Lawrence O’Donnell presented an excellent explanation on his weekly show about the struggle, protection, protest taking place in the Dakotas.
I found the video of his presentation and would like to share it with you.
Add to that, the fact that yesterday, the pipeline company attacked Native Americans with dogs and pepper spray.
This is something that needs to be shared because other stories in the media are overshadowing the fact that special interests are trying to ‘step out’ on complying with promises/treaties made to the Native Americans of this country.
On September 3, the Dakota Access Pipeline Company attacked Native Americans with dogs and pepper spray as they protested against the $3.8 billion pipeline’s construction.
‘This Nation Was Founded on Genocide’
From the start of colonial intrusion, the free and original peoples of this hemisphere “have been treated as enemies and dealt with more harshly than any other enemy in any other war.”
While this in itself is not news, the source of this statement is.
This quote comes not from an activist, a historian or a researcher squirreled away in an obscure academic corner, but from a high-profile commentator speaking on MSNBC.
“After all our other wars we signed treaties and lived by those treaties,” noted Lawrence O’Donnell at the segment at the end of the August 25 edition of his nightly news show The Last Word.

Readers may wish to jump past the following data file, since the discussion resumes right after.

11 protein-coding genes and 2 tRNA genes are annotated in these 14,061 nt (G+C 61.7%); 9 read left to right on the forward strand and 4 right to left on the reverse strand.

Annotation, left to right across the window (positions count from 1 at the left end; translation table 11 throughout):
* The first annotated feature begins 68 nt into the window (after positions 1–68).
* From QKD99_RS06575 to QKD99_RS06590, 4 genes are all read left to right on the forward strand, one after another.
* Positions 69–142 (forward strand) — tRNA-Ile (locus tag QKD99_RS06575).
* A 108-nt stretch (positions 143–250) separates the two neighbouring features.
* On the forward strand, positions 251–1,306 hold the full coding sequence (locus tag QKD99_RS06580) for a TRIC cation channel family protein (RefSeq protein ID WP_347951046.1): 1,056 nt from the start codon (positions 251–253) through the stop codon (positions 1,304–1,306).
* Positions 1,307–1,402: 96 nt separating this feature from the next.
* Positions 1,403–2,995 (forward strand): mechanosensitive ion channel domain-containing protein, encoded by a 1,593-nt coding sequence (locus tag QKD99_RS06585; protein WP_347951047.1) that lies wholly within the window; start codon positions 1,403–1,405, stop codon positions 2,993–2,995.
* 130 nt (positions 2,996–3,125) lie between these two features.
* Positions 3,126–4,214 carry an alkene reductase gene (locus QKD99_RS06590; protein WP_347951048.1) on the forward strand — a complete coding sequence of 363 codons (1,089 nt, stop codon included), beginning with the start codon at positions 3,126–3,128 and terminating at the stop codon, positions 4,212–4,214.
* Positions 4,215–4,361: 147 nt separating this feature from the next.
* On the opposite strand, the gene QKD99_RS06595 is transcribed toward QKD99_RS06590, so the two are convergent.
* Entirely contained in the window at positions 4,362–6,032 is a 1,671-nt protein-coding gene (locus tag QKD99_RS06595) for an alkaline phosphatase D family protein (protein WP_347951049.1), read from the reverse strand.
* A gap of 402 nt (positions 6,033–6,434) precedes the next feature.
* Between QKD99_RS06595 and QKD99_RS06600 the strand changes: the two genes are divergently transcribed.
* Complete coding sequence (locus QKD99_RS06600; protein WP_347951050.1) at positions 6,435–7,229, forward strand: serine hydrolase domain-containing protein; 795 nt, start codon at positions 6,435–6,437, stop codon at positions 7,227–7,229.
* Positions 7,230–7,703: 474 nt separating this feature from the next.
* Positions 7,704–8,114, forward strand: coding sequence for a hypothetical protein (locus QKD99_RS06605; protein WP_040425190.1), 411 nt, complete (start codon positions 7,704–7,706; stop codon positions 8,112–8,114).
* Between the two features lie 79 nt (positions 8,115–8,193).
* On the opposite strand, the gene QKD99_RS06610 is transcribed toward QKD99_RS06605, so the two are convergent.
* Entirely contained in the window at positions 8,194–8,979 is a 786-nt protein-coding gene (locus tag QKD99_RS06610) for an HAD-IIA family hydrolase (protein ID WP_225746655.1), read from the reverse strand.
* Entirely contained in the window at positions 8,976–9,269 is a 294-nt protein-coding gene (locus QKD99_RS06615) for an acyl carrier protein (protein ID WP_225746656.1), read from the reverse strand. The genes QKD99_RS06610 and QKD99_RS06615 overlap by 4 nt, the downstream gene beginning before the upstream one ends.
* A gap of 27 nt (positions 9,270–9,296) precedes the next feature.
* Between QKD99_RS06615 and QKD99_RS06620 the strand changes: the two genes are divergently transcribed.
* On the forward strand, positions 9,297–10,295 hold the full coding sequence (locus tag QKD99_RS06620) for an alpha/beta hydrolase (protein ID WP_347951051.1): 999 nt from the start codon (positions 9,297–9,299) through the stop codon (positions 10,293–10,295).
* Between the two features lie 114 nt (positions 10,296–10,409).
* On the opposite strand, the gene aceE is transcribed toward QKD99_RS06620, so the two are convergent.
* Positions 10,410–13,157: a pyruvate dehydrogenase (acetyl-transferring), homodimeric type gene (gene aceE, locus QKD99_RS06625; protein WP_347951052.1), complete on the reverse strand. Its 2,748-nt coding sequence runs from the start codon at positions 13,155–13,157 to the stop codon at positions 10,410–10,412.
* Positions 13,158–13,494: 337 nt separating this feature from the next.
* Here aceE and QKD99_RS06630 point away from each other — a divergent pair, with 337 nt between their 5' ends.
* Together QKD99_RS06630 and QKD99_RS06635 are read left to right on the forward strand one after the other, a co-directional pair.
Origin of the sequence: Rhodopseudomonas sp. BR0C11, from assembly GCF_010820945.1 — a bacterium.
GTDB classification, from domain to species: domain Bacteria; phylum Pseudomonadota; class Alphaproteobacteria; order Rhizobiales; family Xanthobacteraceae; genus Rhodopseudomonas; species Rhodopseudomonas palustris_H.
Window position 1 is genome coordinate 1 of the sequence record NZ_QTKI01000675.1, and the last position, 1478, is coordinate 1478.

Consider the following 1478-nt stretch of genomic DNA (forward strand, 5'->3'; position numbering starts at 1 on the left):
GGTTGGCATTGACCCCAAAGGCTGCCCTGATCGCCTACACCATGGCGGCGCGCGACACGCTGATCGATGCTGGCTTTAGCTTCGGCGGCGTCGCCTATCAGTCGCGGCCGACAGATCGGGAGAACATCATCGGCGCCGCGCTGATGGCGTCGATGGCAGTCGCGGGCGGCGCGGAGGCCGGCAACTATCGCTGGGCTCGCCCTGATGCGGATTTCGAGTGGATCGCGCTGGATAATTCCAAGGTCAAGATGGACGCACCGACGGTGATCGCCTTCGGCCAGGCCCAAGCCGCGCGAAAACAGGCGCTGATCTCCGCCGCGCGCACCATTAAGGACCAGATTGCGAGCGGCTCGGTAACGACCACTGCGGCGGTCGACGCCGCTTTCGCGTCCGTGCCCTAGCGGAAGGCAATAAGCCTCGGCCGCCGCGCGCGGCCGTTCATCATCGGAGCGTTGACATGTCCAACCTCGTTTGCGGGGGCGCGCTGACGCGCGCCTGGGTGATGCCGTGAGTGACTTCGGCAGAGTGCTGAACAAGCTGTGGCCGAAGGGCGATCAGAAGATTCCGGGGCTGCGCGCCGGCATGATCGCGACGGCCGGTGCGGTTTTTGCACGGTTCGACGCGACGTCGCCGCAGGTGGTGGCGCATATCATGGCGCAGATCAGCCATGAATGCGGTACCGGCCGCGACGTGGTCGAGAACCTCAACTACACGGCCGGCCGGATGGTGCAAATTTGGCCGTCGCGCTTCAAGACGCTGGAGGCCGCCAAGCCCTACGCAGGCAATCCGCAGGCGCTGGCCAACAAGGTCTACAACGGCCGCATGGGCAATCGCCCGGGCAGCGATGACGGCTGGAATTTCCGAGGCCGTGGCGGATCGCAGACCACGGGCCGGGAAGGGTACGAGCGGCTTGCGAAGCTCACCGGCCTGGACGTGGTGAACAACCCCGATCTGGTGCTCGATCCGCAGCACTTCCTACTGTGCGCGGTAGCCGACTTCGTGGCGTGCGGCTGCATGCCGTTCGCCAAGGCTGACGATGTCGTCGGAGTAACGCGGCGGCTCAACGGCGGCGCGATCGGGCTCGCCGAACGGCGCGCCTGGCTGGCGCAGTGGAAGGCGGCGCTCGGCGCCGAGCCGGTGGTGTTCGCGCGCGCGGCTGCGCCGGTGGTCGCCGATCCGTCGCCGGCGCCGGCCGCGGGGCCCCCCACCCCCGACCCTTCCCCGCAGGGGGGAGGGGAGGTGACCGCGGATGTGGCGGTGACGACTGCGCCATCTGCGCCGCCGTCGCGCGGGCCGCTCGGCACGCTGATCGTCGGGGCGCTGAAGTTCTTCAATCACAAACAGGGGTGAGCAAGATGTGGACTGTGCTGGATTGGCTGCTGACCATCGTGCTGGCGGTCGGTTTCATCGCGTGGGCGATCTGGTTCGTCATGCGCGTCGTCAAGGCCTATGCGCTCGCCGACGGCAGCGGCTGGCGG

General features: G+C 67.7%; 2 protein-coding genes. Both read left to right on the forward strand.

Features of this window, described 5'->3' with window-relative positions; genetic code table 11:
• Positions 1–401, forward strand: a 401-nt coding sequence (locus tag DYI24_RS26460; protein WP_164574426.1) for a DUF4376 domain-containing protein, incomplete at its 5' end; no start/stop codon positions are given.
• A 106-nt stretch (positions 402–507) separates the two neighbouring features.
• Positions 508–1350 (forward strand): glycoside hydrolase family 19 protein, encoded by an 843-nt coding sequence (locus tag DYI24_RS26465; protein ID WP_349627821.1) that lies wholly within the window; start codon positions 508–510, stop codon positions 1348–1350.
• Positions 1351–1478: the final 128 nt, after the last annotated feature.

“After World War 2 we then did everything we possibly could to help rebuild Germany.”
In other words, “no Native American tribe has ever been treated as well as we treated Germans after World War 2.”
O’Donnell issues this scathing indictment by way of explaining the peaceful protests against the Dakota Access oil pipeline. He talks of Republican Presidential nominee Donald Trump’s fear of foreign invaders “who want to change our way of life” and notes that it’s “a fear that Native Americans have lived with every day for over five hundred years.”
“The original sin of this country is that we invaders shot and murdered our way across the land killing every Native American we could, and making treaties with the rest,” he says.
“This country was founded on genocide before the word genocide was invented, before there was a war crimes tribunal in The Hague.”
Nor does he end there. He explains how “Every. Single. Treaty.” has been broken; how only a few generations have passed since the “business of killing Indians” has ceased. He cites the camps near Standing Rock as potent reminders of despicable acts most Americans would rather forget … and on and on.
It’s a statement worth watching more than a few times, and he ends with a statement that resonates, a paying of respect to the resilience and strength of Natives:
“The people who have always known what is truly sacred in this world.”